Tip: Beware of the headphone pitfall. Don’t be tempted to plug-in and watch the on board movie. We can assure you that Adam Sandler hit is not worth the drowsiness later. Some relaxing music in your headphones however, can help you cancel noise and relax.
Not all sleeping aids/ pills are recommended. They usually leave you feeling groggy for much longer. Melatonin is a naturally occurring hormone in our bodies that triggers sleep. It decreases as you age, which explains why you’re not falling asleep any faster on that plane. Try Melatonin and get all the benefits of a leering pill without the risk.
Uncross your legs- we know you’re doing it. Crossing your legs can have several negative effects including risk of blood clot, lumbar stress, and torquing your lower back. The problem is crossed legs add stress to whatever side is crossed, since the rest of your body is still facing forward. Chances are you’ll wake up to uncross them anyway, and the goal here is not to wake up.
Tip: Sit with a slight bend at your knees, legs straight. This will limit any blood pooling to the lower part of the body. If you’re petite, try turning completely to one side. Sit with your shoulder into the seat.
Comfort: Theres nothing like sitting in a tight pair of jeans for 10 hours and trying to sleep. The same goes for bulky jewelry and itchy scarves. Dress for comfort on that 15-hour flight and sleep will come much more easily. Be mindful of plane temperatures. We all know how cold those little vents can get. Dress in layers and remember that cozy sweater.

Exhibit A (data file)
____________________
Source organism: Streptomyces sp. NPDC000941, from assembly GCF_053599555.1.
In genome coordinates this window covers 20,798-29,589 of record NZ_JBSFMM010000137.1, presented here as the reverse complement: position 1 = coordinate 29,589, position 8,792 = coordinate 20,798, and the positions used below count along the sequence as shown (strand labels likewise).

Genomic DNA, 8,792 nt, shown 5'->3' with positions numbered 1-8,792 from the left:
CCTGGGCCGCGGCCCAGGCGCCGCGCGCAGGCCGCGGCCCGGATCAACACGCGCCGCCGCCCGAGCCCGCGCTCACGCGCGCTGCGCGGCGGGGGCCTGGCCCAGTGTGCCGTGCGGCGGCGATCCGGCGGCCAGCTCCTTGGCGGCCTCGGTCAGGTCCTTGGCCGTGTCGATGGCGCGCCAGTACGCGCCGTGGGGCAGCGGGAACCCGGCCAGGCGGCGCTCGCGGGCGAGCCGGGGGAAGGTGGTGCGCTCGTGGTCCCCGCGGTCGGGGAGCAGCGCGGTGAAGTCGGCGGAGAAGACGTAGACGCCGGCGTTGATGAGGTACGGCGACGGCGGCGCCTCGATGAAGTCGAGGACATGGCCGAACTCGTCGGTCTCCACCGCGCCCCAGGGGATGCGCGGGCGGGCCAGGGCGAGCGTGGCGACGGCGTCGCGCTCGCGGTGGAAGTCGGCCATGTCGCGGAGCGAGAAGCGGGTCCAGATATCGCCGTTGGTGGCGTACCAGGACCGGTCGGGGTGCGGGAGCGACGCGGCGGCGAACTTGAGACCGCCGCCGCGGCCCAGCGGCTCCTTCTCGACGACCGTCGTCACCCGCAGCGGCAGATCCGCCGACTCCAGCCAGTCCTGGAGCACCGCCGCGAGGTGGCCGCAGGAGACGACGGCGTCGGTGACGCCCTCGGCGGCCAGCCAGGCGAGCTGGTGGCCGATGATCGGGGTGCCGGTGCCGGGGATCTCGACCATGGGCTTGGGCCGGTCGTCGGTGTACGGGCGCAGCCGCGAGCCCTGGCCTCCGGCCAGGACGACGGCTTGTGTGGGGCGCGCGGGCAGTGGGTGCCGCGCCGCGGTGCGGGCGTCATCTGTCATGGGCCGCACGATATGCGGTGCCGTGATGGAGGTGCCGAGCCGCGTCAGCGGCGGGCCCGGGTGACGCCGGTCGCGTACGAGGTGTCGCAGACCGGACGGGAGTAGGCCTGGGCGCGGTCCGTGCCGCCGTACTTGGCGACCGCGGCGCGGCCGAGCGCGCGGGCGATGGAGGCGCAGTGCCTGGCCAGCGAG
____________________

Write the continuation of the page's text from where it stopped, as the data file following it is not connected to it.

Feet: Do you automatically take off your shoes? If not, you should. Avoid bare feet, but wear clean socks. Bare feet allows them to swell, but cozy socks promote circulation.
Those seats recline for a reason. Of course, the first rule is be kind to your neighbors. If you’re on a night flight odds are everyone will be leaning back at some point. If you’re flying during the day, be sure to check behind you before reclining. Common courtesy.
Reclining is the key to sleep. It’s all about putting as little pressure on your back as possible. Reclining does this; it eases a little bit of pressure off the lumbar spine. Armrests have also been found to alleviate pressure. Use them, and give the back a break. If you cannot sit up straight which is optimal for sleep, invest in a lumbar pillow, like these.
Movie screens, reading lights, overhead lights, and sunlight are the nemeses of sleep. Your best bet is to use an eye mask. This will eliminate light and allow you to fall asleep. It’s best to purchase your own if you’re a frequent flyer. Otherwise, most airlines sell them.
In the words of a former flight attendant, notify the staff not to disturb you. It is their job to provide you service and comfort. If you want sleep, tell them so that they do not wake you with food or beverages. If you’re using a blanket, make sure your seat belt is over it and visible at all times.
Think about where you’re traveling. Eastbound? Sleep 30 to 60 minutes earlier than normal, and wake up 30minutes earlier, a few days leading up to the flight. This may seem like a lot of commitment for one flight, but it makes a huge difference. Arrive at that 8 am meeting feeling refreshed, not sluggish and half asleep.
Start your vacation as soon as possible. Set your watch to the time zone you will be arriving in, as soon as you’ve boarded. This will allow your body to acclimate. Avoid meals at the wrong time of day in your new time zone, especially caffeine.
Use our useful tips for sleeping on a plane and gain as much sleep as you have frequent flyer miles. If you’re gonna fly, might as well do it in comfort. This will make your vacation better or end your business meeting with a bang! Whatever the purpose, sleep tight!
And make sure to check out all our sleep tips as well as product reviews. Our Sleep Guide is here to help you find the best sleep possible. Whether you are sleeping on a plane or trying to get the best mattress, we have you covered. And if you ever have any questions, just contact us and we’d be happy to help.